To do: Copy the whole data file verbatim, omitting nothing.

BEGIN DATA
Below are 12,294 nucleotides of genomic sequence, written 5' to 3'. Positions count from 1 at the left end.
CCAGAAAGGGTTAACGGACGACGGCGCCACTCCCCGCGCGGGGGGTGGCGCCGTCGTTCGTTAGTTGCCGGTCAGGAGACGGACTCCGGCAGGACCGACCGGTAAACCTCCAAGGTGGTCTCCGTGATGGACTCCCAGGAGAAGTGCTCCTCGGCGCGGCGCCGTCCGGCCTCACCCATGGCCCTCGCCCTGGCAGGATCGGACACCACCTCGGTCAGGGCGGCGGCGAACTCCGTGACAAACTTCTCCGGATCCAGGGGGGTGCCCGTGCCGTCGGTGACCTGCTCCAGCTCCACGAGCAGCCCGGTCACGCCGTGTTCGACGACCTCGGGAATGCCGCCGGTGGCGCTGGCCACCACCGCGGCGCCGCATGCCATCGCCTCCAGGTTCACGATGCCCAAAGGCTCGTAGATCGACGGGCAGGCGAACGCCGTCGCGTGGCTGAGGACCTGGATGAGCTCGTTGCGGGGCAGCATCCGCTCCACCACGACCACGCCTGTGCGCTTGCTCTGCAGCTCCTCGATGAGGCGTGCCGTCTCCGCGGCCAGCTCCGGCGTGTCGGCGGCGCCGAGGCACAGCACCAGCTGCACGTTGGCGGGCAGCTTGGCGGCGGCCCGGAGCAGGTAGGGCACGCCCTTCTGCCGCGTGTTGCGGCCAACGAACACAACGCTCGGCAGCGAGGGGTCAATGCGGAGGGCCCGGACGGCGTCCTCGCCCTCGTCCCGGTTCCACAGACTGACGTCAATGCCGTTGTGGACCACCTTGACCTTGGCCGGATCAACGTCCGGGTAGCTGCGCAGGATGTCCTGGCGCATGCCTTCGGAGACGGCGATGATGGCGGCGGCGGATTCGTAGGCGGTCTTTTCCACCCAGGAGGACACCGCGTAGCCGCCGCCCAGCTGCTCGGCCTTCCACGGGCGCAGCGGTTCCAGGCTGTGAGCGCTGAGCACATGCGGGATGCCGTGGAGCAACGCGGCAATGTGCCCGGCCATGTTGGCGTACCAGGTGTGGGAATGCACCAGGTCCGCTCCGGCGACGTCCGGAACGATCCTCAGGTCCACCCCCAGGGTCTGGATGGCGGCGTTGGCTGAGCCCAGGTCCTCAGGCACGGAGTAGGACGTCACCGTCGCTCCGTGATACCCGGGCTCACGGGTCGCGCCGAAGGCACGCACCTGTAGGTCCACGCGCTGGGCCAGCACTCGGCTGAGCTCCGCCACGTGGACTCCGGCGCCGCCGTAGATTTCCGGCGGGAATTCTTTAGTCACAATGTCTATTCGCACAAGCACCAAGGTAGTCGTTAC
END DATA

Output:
Below are 12,294 nucleotides of genomic sequence, written 5' to 3'. Positions count from 1 at the left end.
CCAGAAAGGGTTAACGGACGACGGCGCCACTCCCCGCGCGGGGGGTGGCGCCGTCGTTCGTTAGTTGCCGGTCAGGAGACGGACTCCGGCAGGACCGACCGGTAAACCTCCAAGGTGGTCTCCGTGATGGACTCCCAGGAGAAGTGCTCCTCGGCGCGGCGCCGTCCGGCCTCACCCATGGCCCTCGCCCTGGCAGGATCGGACACCACCTCGGTCAGGGCGGCGGCGAACTCCGTGACAAACTTCTCCGGATCCAGGGGGGTGCCCGTGCCGTCGGTGACCTGCTCCAGCTCCACGAGCAGCCCGGTCACGCCGTGTTCGACGACCTCGGGAATGCCGCCGGTGGCGCTGGCCACCACCGCGGCGCCGCATGCCATCGCCTCCAGGTTCACGATGCCCAAAGGCTCGTAGATCGACGGGCAGGCGAACGCCGTCGCGTGGCTGAGGACCTGGATGAGCTCGTTGCGGGGCAGCATCCGCTCCACCACGACCACGCCTGTGCGCTTGCTCTGCAGCTCCTCGATGAGGCGTGCCGTCTCCGCGGCCAGCTCCGGCGTGTCGGCGGCGCCGAGGCACAGCACCAGCTGCACGTTGGCGGGCAGCTTGGCGGCGGCCCGGAGCAGGTAGGGCACGCCCTTCTGCCGCGTGTTGCGGCCAACGAACACAACGCTCGGCAGCGAGGGGTCAATGCGGAGGGCCCGGACGGCGTCCTCGCCCTCGTCCCGGTTCCACAGACTGACGTCAATGCCGTTGTGGACCACCTTGACCTTGGCCGGATCAACGTCCGGGTAGCTGCGCAGGATGTCCTGGCGCATGCCTTCGGAGACGGCGATGATGGCGGCGGCGGATTCGTAGGCGGTCTTTTCCACCCAGGAGGACACCGCGTAGCCGCCGCCCAGCTGCTCGGCCTTCCACGGGCGCAGCGGTTCCAGGCTGTGAGCGCTGAGCACATGCGGGATGCCGTGGAGCAACGCGGCAATGTGCCCGGCCATGTTGGCGTACCAGGTGTGGGAATGCACCAGGTCCGCTCCGGCGACGTCCGGAACGATCCTCAGGTCCACCCCCAGGGTCTGGATGGCGGCGTTGGCTGAGCCCAGGTCCTCAGGCACGGAGTAGGACGTCACCGTCGCTCCGTGATACCCGGGCTCACGGGTCGCGCCGAAGGCACGCACCTGTAGGTCCACGCGCTGGGCCAGCACTCGGCTGAGCTCCGCCACGTGGACTCCGGCGCCGCCGTAGATTTCCGGCGGGAATTCTTTAGTCACAATGTCTATTCGCACAAGCACCAAGGTAGTCGTTAC